“In order for us to be able to harness the best ideas, our team needs to reflect the diversity of our communities and the customers that we support.”

Name: Brandon B. Smith

Title: Senior Vice President, General Counsel and Corporate Secretary

Company: Tenneco Inc.

Tenneco Inc.

Sonya:  When did you first realize that you wanted to become an attorney? What first drew you to a career as an attorney? What do you enjoy most about your career now?

Brandon: ​I had a great opportunity to work with the General Counsel of an insurance division during a summer Finance internship with a large bank.  I found it fascinating that he had such a significant amount of influence on a number of areas in the organization.  In his role, he had a seat at the table on nearly all major matters – and this lined up well with my own ambitions, as I was eager to help solve diverse problems and drive profitable growth at a corporation.

Similarly, this is one of the best parts of my job today.  I find it highly rewarding to be able to get involved in so many facets of Tenneco’s business.   It is truly a dynamic global enterprise – with no shortage of complex challenges.

Sonya: Have there been specific people (real or fictional) or pivotal situations/events that have inspired you, helped shape your career?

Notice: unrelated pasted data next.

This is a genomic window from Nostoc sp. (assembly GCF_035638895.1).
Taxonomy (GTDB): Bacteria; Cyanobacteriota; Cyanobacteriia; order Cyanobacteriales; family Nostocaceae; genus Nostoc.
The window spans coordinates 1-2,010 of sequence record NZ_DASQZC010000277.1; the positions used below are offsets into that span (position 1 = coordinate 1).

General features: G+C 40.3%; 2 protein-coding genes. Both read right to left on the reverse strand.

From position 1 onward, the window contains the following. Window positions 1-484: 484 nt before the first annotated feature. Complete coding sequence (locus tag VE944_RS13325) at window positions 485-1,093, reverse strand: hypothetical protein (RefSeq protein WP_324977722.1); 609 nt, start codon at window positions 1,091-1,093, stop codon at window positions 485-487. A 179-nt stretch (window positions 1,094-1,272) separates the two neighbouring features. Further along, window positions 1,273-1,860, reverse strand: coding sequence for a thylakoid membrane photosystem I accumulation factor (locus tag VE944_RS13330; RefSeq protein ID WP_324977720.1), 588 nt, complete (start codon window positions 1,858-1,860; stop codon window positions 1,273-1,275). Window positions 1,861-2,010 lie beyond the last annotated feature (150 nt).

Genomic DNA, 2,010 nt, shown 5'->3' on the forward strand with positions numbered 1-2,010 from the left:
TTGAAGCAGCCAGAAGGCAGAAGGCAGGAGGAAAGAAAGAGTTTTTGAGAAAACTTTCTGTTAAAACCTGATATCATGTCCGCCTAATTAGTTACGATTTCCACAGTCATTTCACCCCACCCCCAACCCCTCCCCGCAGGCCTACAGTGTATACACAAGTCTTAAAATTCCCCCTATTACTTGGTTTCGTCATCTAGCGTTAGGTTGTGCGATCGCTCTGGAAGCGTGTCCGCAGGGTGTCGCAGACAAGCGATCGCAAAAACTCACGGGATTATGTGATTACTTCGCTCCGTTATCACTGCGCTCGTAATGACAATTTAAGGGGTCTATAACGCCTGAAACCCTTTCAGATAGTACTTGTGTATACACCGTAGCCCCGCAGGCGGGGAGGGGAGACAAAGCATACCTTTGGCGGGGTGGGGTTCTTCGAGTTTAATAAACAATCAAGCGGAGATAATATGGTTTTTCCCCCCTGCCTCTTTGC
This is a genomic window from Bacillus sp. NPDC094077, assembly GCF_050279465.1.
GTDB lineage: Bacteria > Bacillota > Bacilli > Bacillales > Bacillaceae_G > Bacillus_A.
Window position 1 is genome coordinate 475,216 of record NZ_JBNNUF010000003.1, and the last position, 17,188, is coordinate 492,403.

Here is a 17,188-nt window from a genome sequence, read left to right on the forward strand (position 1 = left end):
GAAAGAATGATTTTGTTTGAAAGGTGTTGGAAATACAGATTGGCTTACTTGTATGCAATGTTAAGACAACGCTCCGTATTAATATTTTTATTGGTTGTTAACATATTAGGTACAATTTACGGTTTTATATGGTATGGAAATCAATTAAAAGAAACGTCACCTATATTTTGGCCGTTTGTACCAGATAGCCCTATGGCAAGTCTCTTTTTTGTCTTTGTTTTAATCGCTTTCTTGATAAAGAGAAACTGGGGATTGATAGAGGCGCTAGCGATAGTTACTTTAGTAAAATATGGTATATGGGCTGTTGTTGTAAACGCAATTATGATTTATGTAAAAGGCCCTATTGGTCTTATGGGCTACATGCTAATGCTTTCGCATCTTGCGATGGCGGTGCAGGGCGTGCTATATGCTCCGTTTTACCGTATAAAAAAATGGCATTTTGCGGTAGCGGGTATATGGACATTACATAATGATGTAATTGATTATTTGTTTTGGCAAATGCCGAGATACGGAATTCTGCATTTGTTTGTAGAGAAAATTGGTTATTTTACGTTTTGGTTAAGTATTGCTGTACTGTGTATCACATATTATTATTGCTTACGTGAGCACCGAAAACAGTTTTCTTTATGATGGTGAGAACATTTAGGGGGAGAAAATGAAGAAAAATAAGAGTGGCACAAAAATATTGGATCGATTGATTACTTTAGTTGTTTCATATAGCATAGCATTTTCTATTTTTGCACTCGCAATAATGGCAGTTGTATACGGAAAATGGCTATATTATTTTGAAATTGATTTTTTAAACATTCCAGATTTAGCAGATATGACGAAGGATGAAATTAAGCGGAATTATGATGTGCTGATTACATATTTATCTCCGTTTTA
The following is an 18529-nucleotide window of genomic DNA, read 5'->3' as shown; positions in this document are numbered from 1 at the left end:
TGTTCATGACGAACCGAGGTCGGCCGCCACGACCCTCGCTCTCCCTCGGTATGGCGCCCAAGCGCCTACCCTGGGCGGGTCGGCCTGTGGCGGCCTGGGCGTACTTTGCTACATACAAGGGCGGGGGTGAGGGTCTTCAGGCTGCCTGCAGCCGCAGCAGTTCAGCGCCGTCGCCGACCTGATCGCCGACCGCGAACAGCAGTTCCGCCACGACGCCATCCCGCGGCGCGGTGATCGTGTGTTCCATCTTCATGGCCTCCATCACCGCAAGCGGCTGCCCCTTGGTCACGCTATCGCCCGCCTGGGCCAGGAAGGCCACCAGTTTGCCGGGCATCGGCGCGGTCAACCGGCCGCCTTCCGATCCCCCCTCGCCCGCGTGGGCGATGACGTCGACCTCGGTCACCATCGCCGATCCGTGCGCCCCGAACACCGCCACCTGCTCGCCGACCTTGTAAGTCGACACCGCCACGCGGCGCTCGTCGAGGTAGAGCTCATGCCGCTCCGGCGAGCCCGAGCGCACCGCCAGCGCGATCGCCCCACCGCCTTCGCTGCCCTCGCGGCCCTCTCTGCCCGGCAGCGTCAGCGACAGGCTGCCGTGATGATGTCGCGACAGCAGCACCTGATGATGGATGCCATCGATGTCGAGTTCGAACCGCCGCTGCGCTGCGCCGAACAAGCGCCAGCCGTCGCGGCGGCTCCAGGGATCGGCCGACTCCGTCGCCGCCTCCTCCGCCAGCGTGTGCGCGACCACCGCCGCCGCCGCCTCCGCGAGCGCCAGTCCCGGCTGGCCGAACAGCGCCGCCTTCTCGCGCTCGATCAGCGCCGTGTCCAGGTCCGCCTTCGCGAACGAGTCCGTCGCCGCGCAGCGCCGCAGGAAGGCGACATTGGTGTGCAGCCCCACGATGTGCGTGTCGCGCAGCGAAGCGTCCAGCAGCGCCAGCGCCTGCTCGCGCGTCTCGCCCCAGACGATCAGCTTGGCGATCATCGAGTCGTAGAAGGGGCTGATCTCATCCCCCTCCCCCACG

Brandon: I have always been inspired by people who are successful in business – yet also make significant contributions to their country, their community and their families.  This type of balance seems harder to achieve with each passing year – however, I have had the good fortune to have been associated with a number of talented mentors that set a high bar to reach for.   Kevin Morris and Scott Falk, both of whom sadly passed away recently – were two people that did this best at my former law firm – and they certainly influenced the way that I view being successful as an attorney, as a citizen and as a father.

Sonya: Are there particular traits that you believe successful attorneys share? Traits that you believe you have yourself and which you look for in hiring outside and in-house counsel? How about common traits you’ve observed in other successful GCs?

Brandon: This is a great question.  A common trait that I see in many successful attorneys is the ability to take complex issues and explain them with simplicity.   As Albert Einstein once famously said: “If you cannot explain it simply, you do not understand it well enough”.  Having the ability to confidently, competently and concisely advise your management team and your Board is usually a good recipe for a successful outcome.

Sonya: What professional accomplishment are you most proud of? What would you like your legacy to be in your company/law department? In the legal profession?